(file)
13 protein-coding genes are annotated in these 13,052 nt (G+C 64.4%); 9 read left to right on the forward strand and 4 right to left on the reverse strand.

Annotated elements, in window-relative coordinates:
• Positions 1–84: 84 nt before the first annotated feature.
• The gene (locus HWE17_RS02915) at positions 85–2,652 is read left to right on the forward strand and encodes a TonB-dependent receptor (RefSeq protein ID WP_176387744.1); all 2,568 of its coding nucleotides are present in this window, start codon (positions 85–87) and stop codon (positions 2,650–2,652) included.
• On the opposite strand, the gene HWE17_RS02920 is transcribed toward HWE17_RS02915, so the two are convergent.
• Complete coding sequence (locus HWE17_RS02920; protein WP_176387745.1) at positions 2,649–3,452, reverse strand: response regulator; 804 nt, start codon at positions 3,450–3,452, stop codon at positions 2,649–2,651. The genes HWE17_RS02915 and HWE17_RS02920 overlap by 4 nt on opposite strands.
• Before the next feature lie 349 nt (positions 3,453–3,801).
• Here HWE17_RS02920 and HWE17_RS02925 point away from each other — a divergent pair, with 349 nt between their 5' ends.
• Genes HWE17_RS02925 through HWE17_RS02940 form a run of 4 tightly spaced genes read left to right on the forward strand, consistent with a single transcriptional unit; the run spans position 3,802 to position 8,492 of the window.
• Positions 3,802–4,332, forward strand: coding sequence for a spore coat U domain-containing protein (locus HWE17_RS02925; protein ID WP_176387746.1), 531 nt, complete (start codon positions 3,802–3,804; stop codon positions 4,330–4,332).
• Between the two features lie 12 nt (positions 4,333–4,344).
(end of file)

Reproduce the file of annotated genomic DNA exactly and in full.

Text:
13 protein-coding genes are annotated in these 13,052 nt (G+C 64.4%); 9 read left to right on the forward strand and 4 right to left on the reverse strand.

Annotated elements, in window-relative coordinates:
• Positions 1–84: 84 nt before the first annotated feature.
• The gene (locus HWE17_RS02915) at positions 85–2,652 is read left to right on the forward strand and encodes a TonB-dependent receptor (RefSeq protein ID WP_176387744.1); all 2,568 of its coding nucleotides are present in this window, start codon (positions 85–87) and stop codon (positions 2,650–2,652) included.
• On the opposite strand, the gene HWE17_RS02920 is transcribed toward HWE17_RS02915, so the two are convergent.
• Complete coding sequence (locus HWE17_RS02920; protein WP_176387745.1) at positions 2,649–3,452, reverse strand: response regulator; 804 nt, start codon at positions 3,450–3,452, stop codon at positions 2,649–2,651. The genes HWE17_RS02915 and HWE17_RS02920 overlap by 4 nt on opposite strands.
• Before the next feature lie 349 nt (positions 3,453–3,801).
• Here HWE17_RS02920 and HWE17_RS02925 point away from each other — a divergent pair, with 349 nt between their 5' ends.
• Genes HWE17_RS02925 through HWE17_RS02940 form a run of 4 tightly spaced genes read left to right on the forward strand, consistent with a single transcriptional unit; the run spans position 3,802 to position 8,492 of the window.
• Positions 3,802–4,332, forward strand: coding sequence for a spore coat U domain-containing protein (locus HWE17_RS02925; protein ID WP_176387746.1), 531 nt, complete (start codon positions 3,802–3,804; stop codon positions 4,330–4,332).
• Between the two features lie 12 nt (positions 4,333–4,344).